UPDATED: Hell for Dell as 30% staff layoffs loom

closeThis article could be out of date, as it was published 10 months 9 days ago.

Amid news PC shipments nosedived for the seventh consecutive quarter, rumours are swirling that tech giant Dell is cutting its workforce.

Allegedly feeling the pinch due to a diminishing PC market, the company is also downsizing departments such as enterprise software and software.

According to an exclusive report from UK tech publication The Register, Dell will “axe up to one in three workers in its US & EMEA sales team.”

“We’re hearing from two sources that Dell is making 30 per cent of its sales and marketing staff in Europe, the Middle East and Africa redundant while cutting 20 per cent of its US-based sales staffers,” the article claims.

“One source said: “Precisely 30 per cent, across EMEA.”

“There is no word on what’s happening on the sales floor in the Asia Pacific region or the rest of the Americas region.”

The news follows the worst decline in PC market history, with analysts claiming the industry has “bottomed out.”

As reported by The Channel this morning, worldwide PC shipments totalled 82.6 million units in the fourth quarter of 2013, a 6.9 percent decline from the fourth quarter of 2012, according to preliminary results by Gartner.

Representing the seventh consecutive quarter of shipment decline, at present, Dell’s market share stands at 11.8%, behind fellow market stalwarts Lenovo and HP.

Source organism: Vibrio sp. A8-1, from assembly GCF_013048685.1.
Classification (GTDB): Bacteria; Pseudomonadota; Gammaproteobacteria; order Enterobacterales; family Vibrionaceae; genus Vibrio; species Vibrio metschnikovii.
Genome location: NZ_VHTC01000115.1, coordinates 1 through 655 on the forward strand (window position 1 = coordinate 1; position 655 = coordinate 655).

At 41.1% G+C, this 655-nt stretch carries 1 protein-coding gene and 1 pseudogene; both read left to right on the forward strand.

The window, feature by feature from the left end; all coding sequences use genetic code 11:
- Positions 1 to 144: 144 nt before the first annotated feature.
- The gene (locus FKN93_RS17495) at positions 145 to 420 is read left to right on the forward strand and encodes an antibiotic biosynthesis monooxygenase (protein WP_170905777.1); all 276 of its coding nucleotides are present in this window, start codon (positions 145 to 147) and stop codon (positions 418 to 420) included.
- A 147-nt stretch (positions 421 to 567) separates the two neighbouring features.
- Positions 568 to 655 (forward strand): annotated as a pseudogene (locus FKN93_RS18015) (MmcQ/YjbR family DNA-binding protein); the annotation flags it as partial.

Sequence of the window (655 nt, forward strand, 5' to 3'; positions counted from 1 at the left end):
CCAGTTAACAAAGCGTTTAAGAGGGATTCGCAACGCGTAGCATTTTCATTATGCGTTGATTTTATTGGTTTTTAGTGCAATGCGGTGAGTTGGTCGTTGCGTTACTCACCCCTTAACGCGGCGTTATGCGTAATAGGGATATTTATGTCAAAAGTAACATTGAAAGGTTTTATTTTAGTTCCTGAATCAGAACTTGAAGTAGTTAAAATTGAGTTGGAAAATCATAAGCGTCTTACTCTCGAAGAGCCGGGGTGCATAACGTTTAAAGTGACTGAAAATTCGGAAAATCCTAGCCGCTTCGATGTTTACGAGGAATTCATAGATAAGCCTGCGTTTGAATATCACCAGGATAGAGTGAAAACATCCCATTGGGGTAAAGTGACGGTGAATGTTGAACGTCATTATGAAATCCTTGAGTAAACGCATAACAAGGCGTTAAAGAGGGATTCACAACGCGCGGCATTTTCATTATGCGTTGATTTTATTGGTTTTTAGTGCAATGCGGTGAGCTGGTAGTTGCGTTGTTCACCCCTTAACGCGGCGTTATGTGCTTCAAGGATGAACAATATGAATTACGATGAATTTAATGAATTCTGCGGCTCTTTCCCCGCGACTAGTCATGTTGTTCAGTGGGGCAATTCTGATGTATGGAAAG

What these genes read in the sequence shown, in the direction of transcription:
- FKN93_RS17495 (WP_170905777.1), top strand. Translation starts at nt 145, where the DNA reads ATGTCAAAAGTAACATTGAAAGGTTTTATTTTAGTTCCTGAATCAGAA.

In reaction to the growing speculation of job losses, Dell issued a statement saying it “continuously evaluates and implements opportunities to improve our operational effectiveness and allocate our resources.”

“When necessary, we’ll continue to make tough decisions to help ensure our long-term success — some of these decisions may affect our workforce,” the statement reads.

“We are committed to building upon our multichannel approach to serving customers — channel, online, and direct — and are investing in sales coverage and training.”

IT Brief approached Dell New Zealand for comment on the speculation, with the tech giant issuing the following statement via email: “As you may have seen in other stories, we have said Dell has taken steps to optimize its business, streamline operations and improve its efficiency over the past few years.

“We continually review our operations in an effort to remain competitive and determine where we can add the most value to customers. We will continue to make prudent business decisions over time.”


Despite the looming layoffs for the company, when speaking with IT Brief in November last year, Joe Kremer, Dell’s vice president and managing director for South Asia, Australia and New Zealand, claimed Dell had a renewed ‘entrepreneurial spirit’ and the passion and energy of a technology startup after going private.

“The outcome for our customers and our business in the long term becomes even more important,” said Kremer, speaking at the Dell Enterprise Forum in Melbourne.

“We’re approaching it with that level of passion and energey and entrepreneurial approach to how we think about the business.

“There’s no question it’s a little unusual for a founder of a $50 billion company going private, and he’s putting more money in, and very keen to run things as a private company.”

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